By RJ Mitchell
Julie MacPherson and Ciara Torrance are looking for a power surge to help them secure victory in this afternoon’s Scottish Open Women’s Doubles semi-final.
The Scots will face Japan’s Haruna Konishi and Maiko Kawazoe in the last four encounter after posting a decisive straight sets victory over Denmark’s Mai Surrow and Julie-Finne Ipsen in the quarter-finals at lunchtime.
Looking forward Ciara admitted that an appetite for disruption would be crucial: “They are looking like a classic Japanese pairing and they like the long slow rallies so hopefully if we can perform like we did in the quarters and use our speed and power against them then we can disrupt that.
“So our movement will need to be good as well but we believe we have the game to beat them.”
Ciara added: “I think in the quarters we came out with confidence, speed and intensity and just started the match in the manner we wanted to and we can be proud of that.
“With it being the Japanese pairing next in the semis then Haruna Konishi is also in the semis of the women’s singles and had a late one last night and that might take the edge of her so here is hoping!
“But we know they will be tough as they were very strong in beating the Swedish pair in straight sets.”
When it came to the two hours of down time before hostilities resume Julie revealed how preparations will unfold: “The match yesterday was tough and we finished really late and the adrenaline was still going and it was tough to get to sleep and it was a definite plus we weren’t first on in the quarters.
“Now we have a couple of hours to stretch and recover and then we will be good to go again. It is definitely easier to play your second match later in the day than next morning after a late finish the night before.”
The One That Got Away for Chris and Matthew
CHRIS AND MATTHEW GRIMLEY’S defence of their Scottish Open Men’s Doubles title has come to an end at the quarter-final stage.
The brothers went down 19-21, 21-19, 18-21 to Denmark’s Andreas Sondergaard and Jesper Toft in a tense encounter where the margins between success and failure were fine.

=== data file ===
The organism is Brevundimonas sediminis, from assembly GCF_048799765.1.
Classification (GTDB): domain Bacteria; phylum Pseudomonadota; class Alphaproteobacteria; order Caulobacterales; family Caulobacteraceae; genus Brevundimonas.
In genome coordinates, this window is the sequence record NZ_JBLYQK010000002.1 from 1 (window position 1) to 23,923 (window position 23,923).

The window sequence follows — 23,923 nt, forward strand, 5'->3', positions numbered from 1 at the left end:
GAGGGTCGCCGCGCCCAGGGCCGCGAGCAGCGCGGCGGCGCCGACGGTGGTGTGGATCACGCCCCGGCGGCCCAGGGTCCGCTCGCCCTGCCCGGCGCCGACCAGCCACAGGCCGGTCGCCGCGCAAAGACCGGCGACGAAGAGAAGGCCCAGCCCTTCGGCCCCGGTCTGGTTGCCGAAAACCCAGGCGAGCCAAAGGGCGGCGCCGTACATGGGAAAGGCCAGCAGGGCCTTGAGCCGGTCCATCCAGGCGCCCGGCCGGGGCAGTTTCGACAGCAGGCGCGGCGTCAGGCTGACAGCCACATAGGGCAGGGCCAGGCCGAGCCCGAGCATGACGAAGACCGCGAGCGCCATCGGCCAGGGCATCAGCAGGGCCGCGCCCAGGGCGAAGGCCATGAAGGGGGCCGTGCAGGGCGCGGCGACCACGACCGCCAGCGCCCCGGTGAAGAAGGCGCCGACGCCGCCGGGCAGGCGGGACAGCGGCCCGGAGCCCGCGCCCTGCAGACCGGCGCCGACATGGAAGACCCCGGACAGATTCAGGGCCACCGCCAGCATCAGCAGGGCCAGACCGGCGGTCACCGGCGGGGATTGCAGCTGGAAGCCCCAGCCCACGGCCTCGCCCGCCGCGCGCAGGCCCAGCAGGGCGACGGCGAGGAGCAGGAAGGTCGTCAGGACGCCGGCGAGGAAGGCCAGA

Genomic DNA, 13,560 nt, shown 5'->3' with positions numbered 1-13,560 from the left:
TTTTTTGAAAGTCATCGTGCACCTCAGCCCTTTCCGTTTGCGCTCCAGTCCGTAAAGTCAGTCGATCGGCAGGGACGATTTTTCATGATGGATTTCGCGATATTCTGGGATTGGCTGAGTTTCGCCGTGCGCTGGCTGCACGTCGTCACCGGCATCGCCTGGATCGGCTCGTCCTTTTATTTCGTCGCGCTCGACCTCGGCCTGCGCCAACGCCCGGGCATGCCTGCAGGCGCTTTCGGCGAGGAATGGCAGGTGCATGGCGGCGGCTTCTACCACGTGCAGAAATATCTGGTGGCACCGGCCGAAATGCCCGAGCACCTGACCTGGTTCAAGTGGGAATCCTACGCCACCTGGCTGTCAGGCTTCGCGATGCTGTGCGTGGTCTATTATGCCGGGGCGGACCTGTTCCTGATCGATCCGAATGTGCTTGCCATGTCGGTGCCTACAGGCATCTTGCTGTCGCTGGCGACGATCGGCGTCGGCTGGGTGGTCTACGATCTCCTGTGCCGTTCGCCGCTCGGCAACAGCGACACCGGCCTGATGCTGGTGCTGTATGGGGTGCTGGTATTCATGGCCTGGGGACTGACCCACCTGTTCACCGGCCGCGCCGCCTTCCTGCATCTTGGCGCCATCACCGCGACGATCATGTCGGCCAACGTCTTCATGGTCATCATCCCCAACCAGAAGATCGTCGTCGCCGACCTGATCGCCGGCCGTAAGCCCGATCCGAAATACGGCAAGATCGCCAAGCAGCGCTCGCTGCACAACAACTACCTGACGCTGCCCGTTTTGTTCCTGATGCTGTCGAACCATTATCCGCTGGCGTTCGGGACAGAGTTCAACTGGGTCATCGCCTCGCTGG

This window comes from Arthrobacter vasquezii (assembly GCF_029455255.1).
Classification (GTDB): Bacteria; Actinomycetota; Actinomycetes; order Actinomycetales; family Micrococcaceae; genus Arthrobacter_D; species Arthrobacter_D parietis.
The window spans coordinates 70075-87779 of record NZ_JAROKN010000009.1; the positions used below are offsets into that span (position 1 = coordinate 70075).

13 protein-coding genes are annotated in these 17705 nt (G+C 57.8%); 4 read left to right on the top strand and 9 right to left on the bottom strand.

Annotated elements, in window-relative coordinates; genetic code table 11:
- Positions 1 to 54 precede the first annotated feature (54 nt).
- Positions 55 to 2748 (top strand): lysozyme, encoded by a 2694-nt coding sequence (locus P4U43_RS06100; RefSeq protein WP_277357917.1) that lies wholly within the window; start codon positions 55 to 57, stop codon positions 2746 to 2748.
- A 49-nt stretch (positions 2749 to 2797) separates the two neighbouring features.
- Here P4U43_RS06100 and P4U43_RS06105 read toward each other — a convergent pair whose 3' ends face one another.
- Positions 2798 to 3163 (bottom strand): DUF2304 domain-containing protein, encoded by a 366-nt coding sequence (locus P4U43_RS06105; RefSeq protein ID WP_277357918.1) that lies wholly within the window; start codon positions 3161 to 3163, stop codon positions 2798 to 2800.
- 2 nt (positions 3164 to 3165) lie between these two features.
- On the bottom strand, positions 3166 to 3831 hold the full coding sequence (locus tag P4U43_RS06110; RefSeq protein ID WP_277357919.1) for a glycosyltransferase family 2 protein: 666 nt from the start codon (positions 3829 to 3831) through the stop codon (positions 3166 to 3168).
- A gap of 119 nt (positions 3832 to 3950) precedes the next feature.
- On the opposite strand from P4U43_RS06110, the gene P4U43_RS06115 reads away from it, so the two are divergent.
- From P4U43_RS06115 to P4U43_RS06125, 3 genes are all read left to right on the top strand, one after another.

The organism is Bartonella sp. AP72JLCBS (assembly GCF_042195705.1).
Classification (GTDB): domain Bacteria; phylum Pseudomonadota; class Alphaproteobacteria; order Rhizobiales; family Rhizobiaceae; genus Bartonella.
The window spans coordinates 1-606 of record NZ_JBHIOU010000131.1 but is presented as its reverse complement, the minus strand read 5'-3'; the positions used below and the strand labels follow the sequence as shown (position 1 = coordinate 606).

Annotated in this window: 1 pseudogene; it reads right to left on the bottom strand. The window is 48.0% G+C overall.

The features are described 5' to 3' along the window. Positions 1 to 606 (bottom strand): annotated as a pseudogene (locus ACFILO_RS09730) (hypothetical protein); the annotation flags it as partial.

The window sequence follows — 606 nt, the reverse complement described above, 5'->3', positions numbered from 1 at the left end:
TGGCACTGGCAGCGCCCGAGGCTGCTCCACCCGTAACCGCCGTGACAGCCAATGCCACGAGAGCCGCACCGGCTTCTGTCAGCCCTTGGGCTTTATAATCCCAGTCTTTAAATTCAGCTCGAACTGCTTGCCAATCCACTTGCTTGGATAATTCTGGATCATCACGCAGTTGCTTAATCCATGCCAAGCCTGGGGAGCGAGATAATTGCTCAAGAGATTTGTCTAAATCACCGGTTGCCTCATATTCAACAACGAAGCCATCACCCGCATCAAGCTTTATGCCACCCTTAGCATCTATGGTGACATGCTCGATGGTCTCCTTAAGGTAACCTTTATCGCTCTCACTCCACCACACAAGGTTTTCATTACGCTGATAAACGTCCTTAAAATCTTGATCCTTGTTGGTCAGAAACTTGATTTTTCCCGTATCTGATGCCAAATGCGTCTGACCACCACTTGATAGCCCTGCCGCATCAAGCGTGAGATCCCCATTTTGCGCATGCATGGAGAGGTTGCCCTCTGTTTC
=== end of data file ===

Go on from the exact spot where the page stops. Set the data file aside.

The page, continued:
Yet it was the failure to convert 11-6 and 15-12 leads in the final stanza that the Scots admitted was the key to their defeat.
Reflecting on this Chris said: “It was a few errors at the end, really it was neck and neck every set and when we got that little bit of a lead in the third set we just didn’t make the most of it and didn’t take the opportunity. The bottom line was that was it at the end of the day.
“So we will watch back and see what we did wrong but the match was there for us and we didn’t take it.
“Maybe we could have played a little bit better and there were errors but to be fair to them they played well and were very solid.”
The Grimleys also had to deal with a late night epic against more Danish opposition the previous evening when they edged William Kryger Boe and Christian Faust Kjaer 16-21, 22-20, 22-20, in an encounter that did not end until well after 10pm on Friday night.
Despite the obvious energy drain this placed on their ability to produce their best this lunch time there were no excuses from the Scots: “We didn’t get off the court until after 10 on Friday night and it is tough to bounce back mentally and physically the next morning,” said Chris.
He continued: “But we are used to that and you can’t use that as an excuse, we gave ourselves the chance to win that match but just didn’t take it.
“It will take a few days to get over this one and we will be analysing the match with the coaches to see what we could have done differently but really it was the errors at the end of the third that cost us dear.”
In the Women’s Doubles the No.2 seeded Scottish duo of Julie MacPherson and Ciara Torrance Julie Finne-Ipsen and Mai Surrow of Denmark in their last eight encounter.
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